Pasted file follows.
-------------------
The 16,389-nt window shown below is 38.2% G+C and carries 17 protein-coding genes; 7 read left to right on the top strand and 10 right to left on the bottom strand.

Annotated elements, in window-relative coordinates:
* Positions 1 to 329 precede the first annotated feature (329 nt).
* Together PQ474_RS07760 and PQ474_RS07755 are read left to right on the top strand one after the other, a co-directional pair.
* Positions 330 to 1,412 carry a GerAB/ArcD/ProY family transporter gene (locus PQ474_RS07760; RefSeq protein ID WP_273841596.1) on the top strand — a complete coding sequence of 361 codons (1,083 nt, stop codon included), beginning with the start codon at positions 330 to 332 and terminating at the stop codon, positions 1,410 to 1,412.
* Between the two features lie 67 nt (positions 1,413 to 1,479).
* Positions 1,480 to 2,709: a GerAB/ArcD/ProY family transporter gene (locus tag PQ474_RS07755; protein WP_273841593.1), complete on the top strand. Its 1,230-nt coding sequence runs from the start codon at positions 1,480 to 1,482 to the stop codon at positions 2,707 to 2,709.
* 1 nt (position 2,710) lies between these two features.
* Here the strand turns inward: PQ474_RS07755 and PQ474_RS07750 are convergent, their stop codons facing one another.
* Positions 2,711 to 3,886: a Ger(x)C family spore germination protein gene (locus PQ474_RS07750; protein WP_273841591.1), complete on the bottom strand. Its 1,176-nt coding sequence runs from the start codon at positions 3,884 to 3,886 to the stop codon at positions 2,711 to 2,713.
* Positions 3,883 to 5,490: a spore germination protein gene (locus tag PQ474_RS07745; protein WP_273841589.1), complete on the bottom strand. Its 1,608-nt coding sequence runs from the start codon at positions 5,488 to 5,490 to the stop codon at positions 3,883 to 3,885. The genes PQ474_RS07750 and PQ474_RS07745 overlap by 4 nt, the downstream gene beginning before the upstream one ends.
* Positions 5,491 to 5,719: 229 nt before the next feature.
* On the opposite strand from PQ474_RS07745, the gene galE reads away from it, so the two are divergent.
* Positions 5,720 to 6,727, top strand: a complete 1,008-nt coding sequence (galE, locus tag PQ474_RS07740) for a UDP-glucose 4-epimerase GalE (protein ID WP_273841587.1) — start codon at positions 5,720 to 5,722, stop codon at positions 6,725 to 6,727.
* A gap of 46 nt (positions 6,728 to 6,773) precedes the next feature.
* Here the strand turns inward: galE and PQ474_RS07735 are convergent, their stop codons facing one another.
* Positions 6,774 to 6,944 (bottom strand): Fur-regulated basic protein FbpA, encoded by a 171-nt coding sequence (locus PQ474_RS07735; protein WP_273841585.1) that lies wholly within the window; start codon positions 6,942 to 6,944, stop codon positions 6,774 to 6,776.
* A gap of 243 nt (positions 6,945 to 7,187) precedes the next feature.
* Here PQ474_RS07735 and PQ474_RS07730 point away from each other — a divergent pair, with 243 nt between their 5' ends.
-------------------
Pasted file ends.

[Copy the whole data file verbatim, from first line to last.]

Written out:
The 16,389-nt window shown below is 38.2% G+C and carries 17 protein-coding genes; 7 read left to right on the top strand and 10 right to left on the bottom strand.

Annotated elements, in window-relative coordinates:
* Positions 1 to 329 precede the first annotated feature (329 nt).
* Together PQ474_RS07760 and PQ474_RS07755 are read left to right on the top strand one after the other, a co-directional pair.
* Positions 330 to 1,412 carry a GerAB/ArcD/ProY family transporter gene (locus PQ474_RS07760; RefSeq protein ID WP_273841596.1) on the top strand — a complete coding sequence of 361 codons (1,083 nt, stop codon included), beginning with the start codon at positions 330 to 332 and terminating at the stop codon, positions 1,410 to 1,412.
* Between the two features lie 67 nt (positions 1,413 to 1,479).
* Positions 1,480 to 2,709: a GerAB/ArcD/ProY family transporter gene (locus tag PQ474_RS07755; protein WP_273841593.1), complete on the top strand. Its 1,230-nt coding sequence runs from the start codon at positions 1,480 to 1,482 to the stop codon at positions 2,707 to 2,709.
* 1 nt (position 2,710) lies between these two features.
* Here the strand turns inward: PQ474_RS07755 and PQ474_RS07750 are convergent, their stop codons facing one another.
* Positions 2,711 to 3,886: a Ger(x)C family spore germination protein gene (locus PQ474_RS07750; protein WP_273841591.1), complete on the bottom strand. Its 1,176-nt coding sequence runs from the start codon at positions 3,884 to 3,886 to the stop codon at positions 2,711 to 2,713.
* Positions 3,883 to 5,490: a spore germination protein gene (locus tag PQ474_RS07745; protein WP_273841589.1), complete on the bottom strand. Its 1,608-nt coding sequence runs from the start codon at positions 5,488 to 5,490 to the stop codon at positions 3,883 to 3,885. The genes PQ474_RS07750 and PQ474_RS07745 overlap by 4 nt, the downstream gene beginning before the upstream one ends.
* Positions 5,491 to 5,719: 229 nt before the next feature.
* On the opposite strand from PQ474_RS07745, the gene galE reads away from it, so the two are divergent.
* Positions 5,720 to 6,727, top strand: a complete 1,008-nt coding sequence (galE, locus tag PQ474_RS07740) for a UDP-glucose 4-epimerase GalE (protein ID WP_273841587.1) — start codon at positions 5,720 to 5,722, stop codon at positions 6,725 to 6,727.
* A gap of 46 nt (positions 6,728 to 6,773) precedes the next feature.
* Here the strand turns inward: galE and PQ474_RS07735 are convergent, their stop codons facing one another.
* Positions 6,774 to 6,944 (bottom strand): Fur-regulated basic protein FbpA, encoded by a 171-nt coding sequence (locus PQ474_RS07735; protein WP_273841585.1) that lies wholly within the window; start codon positions 6,942 to 6,944, stop codon positions 6,774 to 6,776.
* A gap of 243 nt (positions 6,945 to 7,187) precedes the next feature.
* Here PQ474_RS07735 and PQ474_RS07730 point away from each other — a divergent pair, with 243 nt between their 5' ends.